Rewriting History

Award-winning author Walter Mosley has tackled nearly every form: fiction, nonfiction, essays, poetry, theater, even film. But he's most famous for his best-selling novels featuring Easy Rawlins, the reluctant sleuth played by Denzel Washington in the flick Devil in a Blue Dress. Some may know him for his story collection, Always Outnumbered, Always Outgunned, which was made into an HBO movie last year with Laurence Fishburne as the quietly heroic Socrates Fortlow. He has also written a science fiction novel, Blue Light, and a "blues novel," RL's Dream, and plans to release Working on the Chain Gang, his "non-aligned attack on capitalism," through Random House's Contemporary Thoughts series.

Mosley in fact emphasizes how important it is for black writers to continuously explore genres, to buck trends in order "not to be forgotten." A transplanted New Yorker, born and bred in lower- to middle-class black neighborhoods in Los Angeles, Mosley puts his money where his mouth is: back into the community. In 1996 he published Devil's prequel, Gone Fishin' (set in Houston, where Mosley's father grew up), through the small, African-American-owned Black Classic Press, raising the profile of the press and making a statement that only a writer of Mosley's stature can make: that black authors should support and expand their own community and network. As it stands now, when the white-dominated publishing industry loses interest, books by African-American authors go out of print, and history gets lost or rewritten.

"History is important as it relates to the living," says Mosley. And black history, from Frederick Douglass to the Black Panthers, "is the history of America." But you won't find it in the writings of Thomas Jefferson or Henry David Thoreau. History tends to be written by its victors and left open to interpretation by its descendants. For instance, what we know about the philosopher Socrates is not accurate, according to Mosley. Plato tells us that Socrates "came out fully realized," when "really, he was just a normal guy" who "asked a lot of questions." And that, insists Mosley, is what made him remarkable. His humanity.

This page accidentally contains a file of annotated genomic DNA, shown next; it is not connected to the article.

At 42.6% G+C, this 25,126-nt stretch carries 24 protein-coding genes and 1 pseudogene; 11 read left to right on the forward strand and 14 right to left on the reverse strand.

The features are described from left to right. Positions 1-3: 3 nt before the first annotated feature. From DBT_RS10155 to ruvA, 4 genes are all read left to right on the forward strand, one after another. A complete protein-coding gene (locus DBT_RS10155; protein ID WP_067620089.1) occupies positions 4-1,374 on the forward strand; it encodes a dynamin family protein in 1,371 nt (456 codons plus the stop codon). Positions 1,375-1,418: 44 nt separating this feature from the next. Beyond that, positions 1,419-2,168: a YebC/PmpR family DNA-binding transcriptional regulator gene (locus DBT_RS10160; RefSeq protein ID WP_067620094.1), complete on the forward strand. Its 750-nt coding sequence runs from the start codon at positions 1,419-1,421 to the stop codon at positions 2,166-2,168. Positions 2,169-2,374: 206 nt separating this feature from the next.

Walter Mosley "walks the dog" at the Shrine of the Black Madonna Bookstore.
Anthony Barbosa
Walter Mosley "walks the dog" at the Shrine of the Black Madonna Bookstore.

Socrates Fortlow, who's also featured in Mosley's new collection of stories, Walkin' the Dog, is a modern-day black philosopher, an ex-con who lives in Watts and feels as guilt-ridden about his freedom as he does about his crimes. It's not enough for Socrates to ask questions about a dominant culture that doesn't give a damn if he becomes a realized human being or not; he must find out what it means to face his demons.

Each of the stories in Walkin' the Dog is a meditation on the theme of redemption, told through the simple language and complex lives of the characters, who are struggling with the internal as well as the external issues of being poor and black in America. Mosley brings to life characters who are rarely seen in literature and tries "to convey the dignity of critical thinking in the poor black community." A churchgoing woman sobs every Sunday at the grave of Socrates's best friend, who committed suicide; a cologne-drenched petty thief makes handmade revolutionary posters that dot the landscape and inspire the philosopher; "crazy" Aunt Bellandra's passionate, poetic commentaries on race and redemption come back to haunt Socrates; a homeless trumpet player wakens him from his sleep, in more ways than one.

Walkin' the Dog is a compelling read, elegant and easily absorbed thanks to Mosley's skillful prose, but the characters and their lives stay with you long after the book has been put down. They re-emerge suddenly, quietly, refusing to be forgotten, filling in the blank pages of our history books, one story at a time.

Walter Mosley will be read from and sign copies of his new book on Friday, November 5, at 6:30 p.m. at the Shrine of the Black Madonna Bookstore and Cultural Center, 5309 MLK Boulevard, (713)645-1071. Free.

 
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